Bean There, Returned That
Building its business around high-quality outdoor equipment and clothing, L.L. Bean’s sales channels include seven retail stores, one dozen outlet stores, the Internet, and its nearly 100-year-old catalog.
But it’s not just the product that Bean built its reputation on—it’s also the retailer’s 100-percent satisfaction guarantee.
The roots of that guarantee trace back to 1912, when Leon Leonwood Bean designed the Maine hunting shoe and advertised its benefits to hunters by distributing a three-page flyer. While Bean quickly sold 100 pairs of shoes, the majority of customers returned them when the rubber bottoms separated from the leather tops.
Determined to make his customers happy, Bean refunded their money, fixed the problem, and forged ahead. The rest, as they say, is history.
Today, L.L. Bean continues to guarantee its products, allowing customers to return any item that doesn’t measure up. It also works hard to make the returns process as quick and easy as possible, and lives by the philosophy, “everything must go right.”
While that kind of service makes customers happy, it also presents myriad challenges to the company’s logistics operations. L.L. Bean shipped 48 million units last year, of which six million were returned.
During the holiday season, the returns department braces for an 18-fold increase in volume. On its busiest day last year, the department processed 47,000 individual returns.
L.L. Bean places such a high priority on returns that it established a special reverse logistics center at its distribution campus in Freeport, Maine.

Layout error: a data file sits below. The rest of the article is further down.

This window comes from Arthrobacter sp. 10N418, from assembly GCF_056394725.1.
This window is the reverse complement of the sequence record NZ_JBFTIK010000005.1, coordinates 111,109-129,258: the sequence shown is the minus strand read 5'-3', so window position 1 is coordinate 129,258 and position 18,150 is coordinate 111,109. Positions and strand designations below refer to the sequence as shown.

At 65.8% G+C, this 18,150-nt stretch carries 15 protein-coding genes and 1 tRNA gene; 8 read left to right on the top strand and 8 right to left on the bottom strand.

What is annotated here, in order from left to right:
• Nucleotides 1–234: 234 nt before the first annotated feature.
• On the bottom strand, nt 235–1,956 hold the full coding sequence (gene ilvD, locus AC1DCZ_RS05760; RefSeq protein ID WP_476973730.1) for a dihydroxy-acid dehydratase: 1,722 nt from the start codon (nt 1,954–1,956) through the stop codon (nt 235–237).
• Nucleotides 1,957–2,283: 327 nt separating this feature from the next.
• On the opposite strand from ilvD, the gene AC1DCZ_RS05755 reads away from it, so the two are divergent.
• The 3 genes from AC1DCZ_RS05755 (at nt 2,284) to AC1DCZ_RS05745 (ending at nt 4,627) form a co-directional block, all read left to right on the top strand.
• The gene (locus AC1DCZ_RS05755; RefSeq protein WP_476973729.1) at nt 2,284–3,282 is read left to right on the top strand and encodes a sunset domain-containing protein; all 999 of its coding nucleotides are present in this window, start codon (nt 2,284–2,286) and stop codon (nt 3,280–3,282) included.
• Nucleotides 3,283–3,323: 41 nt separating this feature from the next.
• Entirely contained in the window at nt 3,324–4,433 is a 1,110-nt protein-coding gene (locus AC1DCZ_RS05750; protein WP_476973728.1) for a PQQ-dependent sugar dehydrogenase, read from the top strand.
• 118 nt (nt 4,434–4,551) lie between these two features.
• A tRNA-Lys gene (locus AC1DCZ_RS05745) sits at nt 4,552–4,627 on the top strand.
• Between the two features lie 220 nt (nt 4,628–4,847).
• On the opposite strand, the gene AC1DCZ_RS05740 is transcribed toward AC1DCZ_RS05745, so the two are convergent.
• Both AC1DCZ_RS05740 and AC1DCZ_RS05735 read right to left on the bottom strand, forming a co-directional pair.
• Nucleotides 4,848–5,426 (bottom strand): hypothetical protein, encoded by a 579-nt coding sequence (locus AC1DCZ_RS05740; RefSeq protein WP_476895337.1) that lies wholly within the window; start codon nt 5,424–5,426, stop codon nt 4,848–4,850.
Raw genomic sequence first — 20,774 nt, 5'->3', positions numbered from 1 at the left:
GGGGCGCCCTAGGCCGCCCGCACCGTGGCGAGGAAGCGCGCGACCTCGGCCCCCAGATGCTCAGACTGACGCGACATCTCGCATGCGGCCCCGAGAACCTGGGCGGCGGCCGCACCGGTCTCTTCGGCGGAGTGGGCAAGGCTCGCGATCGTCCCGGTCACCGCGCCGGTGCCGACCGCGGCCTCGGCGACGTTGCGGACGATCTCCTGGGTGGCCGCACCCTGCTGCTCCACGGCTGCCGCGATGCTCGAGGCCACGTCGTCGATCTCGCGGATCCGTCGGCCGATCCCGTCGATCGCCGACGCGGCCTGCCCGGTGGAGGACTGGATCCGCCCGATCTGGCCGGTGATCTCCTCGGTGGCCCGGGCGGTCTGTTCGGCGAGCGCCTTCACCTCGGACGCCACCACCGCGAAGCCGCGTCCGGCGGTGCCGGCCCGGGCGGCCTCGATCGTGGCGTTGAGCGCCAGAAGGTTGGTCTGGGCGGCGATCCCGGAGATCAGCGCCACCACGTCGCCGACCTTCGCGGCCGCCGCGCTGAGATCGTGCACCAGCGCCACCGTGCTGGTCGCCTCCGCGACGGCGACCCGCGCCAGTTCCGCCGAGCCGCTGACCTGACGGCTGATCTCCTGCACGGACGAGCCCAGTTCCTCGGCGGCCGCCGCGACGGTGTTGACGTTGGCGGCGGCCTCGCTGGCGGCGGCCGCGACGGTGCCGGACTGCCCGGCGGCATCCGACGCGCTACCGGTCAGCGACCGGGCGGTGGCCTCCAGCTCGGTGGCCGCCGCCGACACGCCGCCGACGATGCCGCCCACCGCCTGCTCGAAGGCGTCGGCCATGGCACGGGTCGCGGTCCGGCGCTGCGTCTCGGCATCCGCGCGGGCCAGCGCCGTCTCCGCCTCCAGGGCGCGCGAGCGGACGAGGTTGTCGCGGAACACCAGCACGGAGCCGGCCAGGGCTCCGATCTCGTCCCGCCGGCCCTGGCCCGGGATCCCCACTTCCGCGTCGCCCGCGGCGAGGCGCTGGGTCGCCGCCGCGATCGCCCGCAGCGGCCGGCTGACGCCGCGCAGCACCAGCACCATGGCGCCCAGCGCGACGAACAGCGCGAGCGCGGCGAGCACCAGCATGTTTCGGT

The facility, which measures 135,000 square feet, houses a staff of 500 processors who handle customer returns and exchanges. About 85 percent of returned items include a refund request, while 15 percent require an exchange. Returns services also include repairs.
In 2006, L.L. Bean decided that the reverse logistics center’s 15-year-old materials handling and processing systems were in line for an upgrade.
“Every year we look for ways to improve our processes,” says Barb Wood, senior manager, returns operations for L.L. Bean. “Last year, we focused on the material flow.”
One method the company considered was to centralize package opening upon receipt. As the concept moved into the pilot stage, L.L. Bean sought feedback from its reverse logistics center employees.
That’s when the process began to “morph into something more,” says Wood. “We decided to try the idea of dedicating single employees to handle each account every step of the way, eliminating non-value-added steps in the process.”
With this fairly detailed homegrown solution in the works, L.L. Bean looked for a partner that could provide the equipment needed to get the job done, along with the engineering expertise to implement the processes.
“We considered three different vendors,” says Wayne Steele, L.L. Bean’s industrial engineering supervisor, “and selected VARGO Companies.”
VARGO Companies is comprised of three strategic companies located in Ohio, California, and Texas, and specializes in system integration, software solutions, and materials handling equipment.
It set itself apart from the other vendors L.L. Bean considered because it presented a solution that would increase the retailer’s flexibility to meet the challenge of flowing product to 160 processors, and ensure minimum work-in-process. VARGO developed a simulation model that spelled out, in detail, how the system would work.
“VARGO’s methodology was different than other vendors we considered,” says Steele. “The intelligence within the equipment was higher, and the documentation was in place to back it all up.”
L.L. Bean approached VARGO with well-defined objectives. “The company knew what it wanted, but wasn’t sure how to get there,” says Carlos Ysasi, vice president of systems engineering for VARGO.